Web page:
I met Tim and his Son Holden on a pheasant hunting trip last fall when a mutual friend invited us both out to hunt with the help of his superdog, Cayenne. The hunt was great, and the company was even better. Tim and Holden were great teachers and patient with me in the field. When a missed shot left my hand bleeding from a too-fast safety snap, Tim simply took a glove out of his pocket and handed it to me without question. It was not a cheap glove, and I would be coating it in blood. Tim simply said "I have a washing machine" and smiled, and I was stunned at the generosity amongst the shotguns and flying feathers. Now, I know he was just being Tim.

A few weeks later in the office, Tim approached me to ask a favor. His daughter was getting married down in their recent home state of Missouri and he needed a babysitter. Not for his sons, but for his recent acquisition of a Dairy Cow Calf, a Holstein steer named Tasty.

I watched Tasty here at the farm and was thrilled to do so. It was the one and only time a cow ever spent time at Cold Antler, and feeding the little bottle calf was a lesson in both

So here's why I'm writing about Swiss Family Daughton. I was at their cookout last weekend and it wasn't just some party in the sticks. The Daughtons invited a group of families from their church up to the farm to offer a very special invitation. The people from the city were folks the Daughtons knew didn't have access to big backyards, green markets, or farms. These were people in apartments and used to a totally different world than the one of cows and chickens and piglets the Daughtons had. So they told these families this:

This farm was there's too. It would soon be turned into a working vegetable and grass-fed meat operation, and the families present would be the families fed by the labor of the land. Tim and Cathy did not ask for, or want, money. This was not about writing something off on their tax return or blind charity to puff an ego, this was a combined goal of a husband and wife who felt blessed to have the farm that they had and felt it was their message and work to share it with people they care about who don't. So this spring the family will be sharing their property with an inner city group of their congregation, and feeding them for free. Folks who will be eating off the farm are welcomed to come weed and hoe if they want, but they are not obligated to. In a modern world where people buy land, mow it, fence it, and do nothing with it but tell others they can't even step foot on it, the Daughtons are using the small acreage they have to feed people without soil. They are doing it because they can, and because that's what Daughtons do. If you're bleeding, they'll hand you a glove and if you're hungry they'll hand you some potatoes and a grass-fed burger. Talk about living your faith...

If you want to follow along with the adventures of this farm of believers, visit Firecrackerfarm.com. Say hello with a comment to Cathy (the author and mother of the clan) and share a word of encouragement. This experiment is a living animal for the family as well. They have yet to figure out how things will come together, and maybe some of you have advice or a word of kindness to send their way: I'm sure it will be appreciated.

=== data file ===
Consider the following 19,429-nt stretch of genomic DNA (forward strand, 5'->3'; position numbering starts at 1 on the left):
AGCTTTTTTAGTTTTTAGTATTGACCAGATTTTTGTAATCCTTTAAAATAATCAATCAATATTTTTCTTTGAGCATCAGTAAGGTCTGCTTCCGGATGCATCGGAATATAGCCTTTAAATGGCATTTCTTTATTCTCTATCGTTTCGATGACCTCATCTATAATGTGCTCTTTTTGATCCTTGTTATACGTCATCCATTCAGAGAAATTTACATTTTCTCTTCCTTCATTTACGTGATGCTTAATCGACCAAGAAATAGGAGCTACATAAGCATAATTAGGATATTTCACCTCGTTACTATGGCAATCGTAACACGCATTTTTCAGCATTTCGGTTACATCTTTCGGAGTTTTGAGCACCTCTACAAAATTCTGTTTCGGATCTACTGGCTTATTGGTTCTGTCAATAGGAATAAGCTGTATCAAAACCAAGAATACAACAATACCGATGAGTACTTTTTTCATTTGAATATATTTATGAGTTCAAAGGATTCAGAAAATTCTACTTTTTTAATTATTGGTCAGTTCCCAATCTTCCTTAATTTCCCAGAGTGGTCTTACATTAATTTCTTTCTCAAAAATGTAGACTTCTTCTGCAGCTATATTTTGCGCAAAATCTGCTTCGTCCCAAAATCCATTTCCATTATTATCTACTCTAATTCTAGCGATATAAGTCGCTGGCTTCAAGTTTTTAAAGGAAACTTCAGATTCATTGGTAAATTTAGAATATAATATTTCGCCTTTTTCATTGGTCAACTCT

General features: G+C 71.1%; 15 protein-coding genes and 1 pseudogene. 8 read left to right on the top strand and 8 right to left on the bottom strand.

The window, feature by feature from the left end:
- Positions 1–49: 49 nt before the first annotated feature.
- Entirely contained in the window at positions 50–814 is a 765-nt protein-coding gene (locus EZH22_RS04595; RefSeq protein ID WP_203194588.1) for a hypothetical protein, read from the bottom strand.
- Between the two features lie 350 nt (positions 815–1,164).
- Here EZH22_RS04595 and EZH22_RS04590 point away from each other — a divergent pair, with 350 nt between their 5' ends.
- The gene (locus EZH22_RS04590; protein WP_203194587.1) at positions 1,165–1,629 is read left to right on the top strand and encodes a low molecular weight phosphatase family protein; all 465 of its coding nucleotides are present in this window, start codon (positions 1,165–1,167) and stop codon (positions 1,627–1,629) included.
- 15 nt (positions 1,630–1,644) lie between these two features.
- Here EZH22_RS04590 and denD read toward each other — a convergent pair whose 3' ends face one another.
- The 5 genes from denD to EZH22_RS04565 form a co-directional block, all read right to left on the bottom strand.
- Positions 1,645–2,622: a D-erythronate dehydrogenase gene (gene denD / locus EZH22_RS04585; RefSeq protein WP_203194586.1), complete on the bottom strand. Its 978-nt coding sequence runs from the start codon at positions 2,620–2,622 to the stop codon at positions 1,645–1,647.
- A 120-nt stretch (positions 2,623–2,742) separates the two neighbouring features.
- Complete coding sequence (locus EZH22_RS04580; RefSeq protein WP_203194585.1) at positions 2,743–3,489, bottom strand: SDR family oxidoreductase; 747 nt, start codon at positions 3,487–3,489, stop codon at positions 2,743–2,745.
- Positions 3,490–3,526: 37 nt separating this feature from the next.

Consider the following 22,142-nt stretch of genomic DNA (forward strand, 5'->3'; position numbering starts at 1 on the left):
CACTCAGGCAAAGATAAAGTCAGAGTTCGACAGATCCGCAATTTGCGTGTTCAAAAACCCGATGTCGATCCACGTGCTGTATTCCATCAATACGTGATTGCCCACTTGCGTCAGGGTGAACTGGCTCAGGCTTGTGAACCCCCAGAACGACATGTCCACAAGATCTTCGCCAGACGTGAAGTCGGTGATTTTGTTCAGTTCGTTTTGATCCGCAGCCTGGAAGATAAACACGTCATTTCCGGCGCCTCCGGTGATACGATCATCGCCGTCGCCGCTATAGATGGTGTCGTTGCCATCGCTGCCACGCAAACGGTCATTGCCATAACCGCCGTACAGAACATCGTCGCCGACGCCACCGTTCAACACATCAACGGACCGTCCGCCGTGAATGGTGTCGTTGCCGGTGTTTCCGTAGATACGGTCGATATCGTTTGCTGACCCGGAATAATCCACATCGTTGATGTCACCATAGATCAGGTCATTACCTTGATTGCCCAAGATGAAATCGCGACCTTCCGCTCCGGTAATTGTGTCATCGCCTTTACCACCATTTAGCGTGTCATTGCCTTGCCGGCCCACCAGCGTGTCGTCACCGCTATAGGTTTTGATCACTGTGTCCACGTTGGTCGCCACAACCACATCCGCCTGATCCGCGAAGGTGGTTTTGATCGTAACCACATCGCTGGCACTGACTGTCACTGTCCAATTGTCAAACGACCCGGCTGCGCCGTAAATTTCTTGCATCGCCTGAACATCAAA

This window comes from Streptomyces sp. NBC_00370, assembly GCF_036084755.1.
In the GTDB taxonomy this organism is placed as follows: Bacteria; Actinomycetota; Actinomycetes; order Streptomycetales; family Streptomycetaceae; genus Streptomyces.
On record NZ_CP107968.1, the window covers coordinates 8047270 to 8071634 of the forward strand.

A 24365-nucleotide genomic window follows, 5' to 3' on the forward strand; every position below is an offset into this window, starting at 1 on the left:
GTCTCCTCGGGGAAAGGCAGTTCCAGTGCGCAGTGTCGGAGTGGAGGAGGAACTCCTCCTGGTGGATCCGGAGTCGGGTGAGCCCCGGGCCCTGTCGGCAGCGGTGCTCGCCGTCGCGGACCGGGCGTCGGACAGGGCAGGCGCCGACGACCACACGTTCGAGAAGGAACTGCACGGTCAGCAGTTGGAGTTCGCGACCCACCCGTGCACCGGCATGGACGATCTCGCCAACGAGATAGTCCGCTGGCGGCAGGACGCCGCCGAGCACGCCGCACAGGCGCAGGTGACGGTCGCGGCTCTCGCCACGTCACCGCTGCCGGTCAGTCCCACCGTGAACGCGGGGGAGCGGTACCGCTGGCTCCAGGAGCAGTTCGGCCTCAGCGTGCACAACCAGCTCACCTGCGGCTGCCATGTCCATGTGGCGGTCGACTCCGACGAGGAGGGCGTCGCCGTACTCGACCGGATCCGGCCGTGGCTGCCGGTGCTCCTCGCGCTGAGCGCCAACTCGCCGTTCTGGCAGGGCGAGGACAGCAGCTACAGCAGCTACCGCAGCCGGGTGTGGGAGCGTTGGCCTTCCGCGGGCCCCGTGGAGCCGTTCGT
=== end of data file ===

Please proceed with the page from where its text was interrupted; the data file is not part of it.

There are not a lot of people working to take care of others these days. Let's wish Firecracker Farm luck, and strong backs. And for those of you coming to Antlerstock 2012, you'll get to not only meet the Swiss Family Daughton, but (I think) take a trip to their farm for a farmhouse style meal from their own bounty.

All it takes to make this place better, folks, is to decide we're going to make it better. And as for you, Firecracker Farm.

Godspeed.

BARNHEART!

I have some good news for anyone interested in a personalized and signed copy of Barnheart. Connie Brook—who owns Battenkill Books in downtown Cambridge—and I had a conversation. She is going to pre-sell copies of Barnheart and deliver them right to your door. You can also get signed copies of Chick Days or Made From Scratch right now. This is a way to support an independent book store and get the book signed by the author at the same time. Because of the farm, I don't do a lot of touring for my books, so this may be the only way to grab a scribbled-on copy. I am thrilled to do it.

If you are interested, call or email Connie at the number below and she'll take down your information and requests. Then, this early winter when Barnheart comes out, I'll head down to the bookstore and sign them for you. Gibson possibly will too (if you don't mind pawprints on your books Title Pages) and you'll receieve them shortly after they hit the press. I thank you in advance, and hope she gets a stack big enough to inspire her to get those chickens she was talking to me about. Cambridge might be allowing the chooks in town, a big deal in this one-stoplight burg.

Battenkill Books
15 East Main St.
Cambridge, NY 12816
(518) 677-2515
connie@battenkillbooks.com
www.battenkillbooks.com

Or just click here to order online:





Friday, November 11, 2011

goose sex, cheap dates, and wolf moons

I was outside the farmhouse around five tonight, and the wind shocked me. It came out of nowhere, pushing my hair into my face and causing my damp hands to freeze up instantly. This was some serious hearkening, folks. It was as if winter just stabbed me with a telephone wire and shouted into a tin can on the other end. I tightened the scarf around my neck and hustled through the remaining chores. It was full-out dark already, and the sheep still needed ten gallons of water for their nightcap, Jasper needed hay, and the door to the chicken coop needed to be closed for the night. A farm needs you in ways that can not be argued against, wind be damned.